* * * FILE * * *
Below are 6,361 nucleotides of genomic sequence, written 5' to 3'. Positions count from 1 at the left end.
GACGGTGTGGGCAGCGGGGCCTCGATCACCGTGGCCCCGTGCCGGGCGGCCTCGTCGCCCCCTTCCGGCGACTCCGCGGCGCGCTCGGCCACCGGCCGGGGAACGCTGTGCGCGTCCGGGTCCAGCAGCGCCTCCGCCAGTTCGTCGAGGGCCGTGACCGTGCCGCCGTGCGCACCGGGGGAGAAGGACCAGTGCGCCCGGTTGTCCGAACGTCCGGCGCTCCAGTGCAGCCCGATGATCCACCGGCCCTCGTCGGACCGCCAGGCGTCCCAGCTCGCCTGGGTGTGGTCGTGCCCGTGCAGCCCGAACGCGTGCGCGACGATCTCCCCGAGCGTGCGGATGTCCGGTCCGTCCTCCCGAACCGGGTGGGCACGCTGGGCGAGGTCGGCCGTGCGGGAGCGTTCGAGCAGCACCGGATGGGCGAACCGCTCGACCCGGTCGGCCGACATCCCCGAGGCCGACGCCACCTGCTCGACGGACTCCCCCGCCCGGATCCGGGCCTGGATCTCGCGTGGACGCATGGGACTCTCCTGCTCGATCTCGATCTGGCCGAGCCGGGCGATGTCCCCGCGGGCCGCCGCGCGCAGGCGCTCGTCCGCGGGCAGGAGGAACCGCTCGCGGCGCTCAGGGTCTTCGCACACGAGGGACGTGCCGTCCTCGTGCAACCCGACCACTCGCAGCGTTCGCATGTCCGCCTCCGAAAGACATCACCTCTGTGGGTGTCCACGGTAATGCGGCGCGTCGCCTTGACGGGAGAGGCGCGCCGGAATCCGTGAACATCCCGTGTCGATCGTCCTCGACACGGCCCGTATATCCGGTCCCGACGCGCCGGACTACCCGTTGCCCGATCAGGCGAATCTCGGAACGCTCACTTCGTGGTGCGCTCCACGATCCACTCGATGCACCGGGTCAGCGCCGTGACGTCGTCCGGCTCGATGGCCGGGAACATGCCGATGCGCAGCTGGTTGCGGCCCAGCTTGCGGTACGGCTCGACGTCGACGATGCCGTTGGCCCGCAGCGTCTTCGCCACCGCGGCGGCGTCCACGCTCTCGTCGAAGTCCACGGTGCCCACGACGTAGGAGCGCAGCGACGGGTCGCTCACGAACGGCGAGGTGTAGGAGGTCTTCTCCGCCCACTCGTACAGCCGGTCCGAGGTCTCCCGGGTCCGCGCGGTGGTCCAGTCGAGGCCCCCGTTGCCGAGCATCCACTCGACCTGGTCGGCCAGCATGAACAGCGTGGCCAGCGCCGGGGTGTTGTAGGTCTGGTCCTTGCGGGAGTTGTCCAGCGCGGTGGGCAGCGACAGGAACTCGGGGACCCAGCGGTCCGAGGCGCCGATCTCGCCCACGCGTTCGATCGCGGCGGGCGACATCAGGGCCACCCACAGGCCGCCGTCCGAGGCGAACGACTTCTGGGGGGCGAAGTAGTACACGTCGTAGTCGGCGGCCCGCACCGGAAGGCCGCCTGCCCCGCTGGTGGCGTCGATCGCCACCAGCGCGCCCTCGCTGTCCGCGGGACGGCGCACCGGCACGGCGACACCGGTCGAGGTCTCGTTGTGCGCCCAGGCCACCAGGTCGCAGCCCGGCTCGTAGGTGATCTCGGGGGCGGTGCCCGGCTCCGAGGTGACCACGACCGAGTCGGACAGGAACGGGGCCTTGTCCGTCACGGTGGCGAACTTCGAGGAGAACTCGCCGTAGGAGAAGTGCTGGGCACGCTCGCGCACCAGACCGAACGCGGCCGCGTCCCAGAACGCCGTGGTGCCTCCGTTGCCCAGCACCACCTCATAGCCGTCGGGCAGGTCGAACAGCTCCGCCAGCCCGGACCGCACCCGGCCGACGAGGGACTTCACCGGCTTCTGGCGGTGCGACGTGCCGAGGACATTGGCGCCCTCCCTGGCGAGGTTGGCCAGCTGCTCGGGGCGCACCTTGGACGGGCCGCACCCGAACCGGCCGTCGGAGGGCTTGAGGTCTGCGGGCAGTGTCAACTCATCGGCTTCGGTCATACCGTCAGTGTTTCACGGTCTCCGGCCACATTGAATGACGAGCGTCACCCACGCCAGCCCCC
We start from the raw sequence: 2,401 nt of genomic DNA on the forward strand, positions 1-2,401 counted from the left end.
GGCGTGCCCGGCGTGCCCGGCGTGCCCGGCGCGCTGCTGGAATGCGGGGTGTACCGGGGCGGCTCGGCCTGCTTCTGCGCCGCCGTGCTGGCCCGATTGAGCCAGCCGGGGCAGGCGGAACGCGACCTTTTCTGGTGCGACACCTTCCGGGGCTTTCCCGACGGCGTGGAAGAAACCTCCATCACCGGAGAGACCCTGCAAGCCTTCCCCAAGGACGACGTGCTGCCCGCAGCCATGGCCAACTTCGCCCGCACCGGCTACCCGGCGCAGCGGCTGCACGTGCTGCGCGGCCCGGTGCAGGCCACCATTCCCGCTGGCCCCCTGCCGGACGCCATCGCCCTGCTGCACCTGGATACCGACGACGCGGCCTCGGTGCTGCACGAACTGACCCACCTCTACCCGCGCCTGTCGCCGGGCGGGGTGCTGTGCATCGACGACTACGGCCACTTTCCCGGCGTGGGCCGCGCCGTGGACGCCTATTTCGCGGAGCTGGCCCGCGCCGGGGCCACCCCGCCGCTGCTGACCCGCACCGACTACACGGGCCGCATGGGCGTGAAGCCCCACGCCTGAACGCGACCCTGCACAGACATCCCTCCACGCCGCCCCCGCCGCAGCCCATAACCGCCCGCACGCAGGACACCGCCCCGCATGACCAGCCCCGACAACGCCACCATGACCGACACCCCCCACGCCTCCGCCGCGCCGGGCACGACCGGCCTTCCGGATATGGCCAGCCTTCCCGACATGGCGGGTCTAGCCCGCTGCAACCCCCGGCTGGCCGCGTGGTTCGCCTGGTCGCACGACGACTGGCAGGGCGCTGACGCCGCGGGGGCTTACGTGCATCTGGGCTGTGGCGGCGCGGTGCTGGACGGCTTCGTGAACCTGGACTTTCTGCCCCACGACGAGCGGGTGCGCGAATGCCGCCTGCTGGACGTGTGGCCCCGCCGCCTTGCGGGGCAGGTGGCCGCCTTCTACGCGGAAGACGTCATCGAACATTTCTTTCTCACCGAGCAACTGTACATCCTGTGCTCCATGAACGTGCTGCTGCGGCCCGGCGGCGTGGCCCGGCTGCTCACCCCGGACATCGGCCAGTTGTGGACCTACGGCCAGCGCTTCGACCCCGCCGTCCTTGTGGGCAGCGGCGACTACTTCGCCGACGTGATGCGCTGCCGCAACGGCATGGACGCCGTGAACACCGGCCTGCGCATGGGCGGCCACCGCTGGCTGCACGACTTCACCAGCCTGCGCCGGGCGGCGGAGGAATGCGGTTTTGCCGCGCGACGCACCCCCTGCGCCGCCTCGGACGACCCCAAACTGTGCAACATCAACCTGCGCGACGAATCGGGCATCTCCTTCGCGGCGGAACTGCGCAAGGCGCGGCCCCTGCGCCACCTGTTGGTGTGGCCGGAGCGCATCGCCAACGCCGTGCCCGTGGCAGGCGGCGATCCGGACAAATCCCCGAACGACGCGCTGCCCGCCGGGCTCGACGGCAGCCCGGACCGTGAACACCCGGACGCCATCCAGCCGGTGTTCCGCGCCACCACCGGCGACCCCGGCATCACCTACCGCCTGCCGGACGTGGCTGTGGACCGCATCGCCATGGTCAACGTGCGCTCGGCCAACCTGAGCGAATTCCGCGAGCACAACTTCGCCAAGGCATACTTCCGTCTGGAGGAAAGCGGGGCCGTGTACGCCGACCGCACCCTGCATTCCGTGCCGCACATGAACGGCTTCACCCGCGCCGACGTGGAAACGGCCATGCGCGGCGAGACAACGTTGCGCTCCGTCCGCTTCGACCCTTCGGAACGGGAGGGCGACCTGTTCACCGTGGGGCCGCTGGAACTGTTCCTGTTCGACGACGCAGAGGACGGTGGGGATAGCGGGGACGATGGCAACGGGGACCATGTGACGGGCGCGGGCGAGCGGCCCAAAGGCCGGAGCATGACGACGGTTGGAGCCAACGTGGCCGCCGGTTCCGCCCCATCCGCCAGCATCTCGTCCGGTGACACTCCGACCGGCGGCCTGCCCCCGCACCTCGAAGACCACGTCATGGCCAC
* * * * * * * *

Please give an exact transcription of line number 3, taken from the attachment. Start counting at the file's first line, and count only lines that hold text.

We start from the raw sequence: 2,401 nt of genomic DNA on the forward strand, positions 1-2,401 counted from the left end.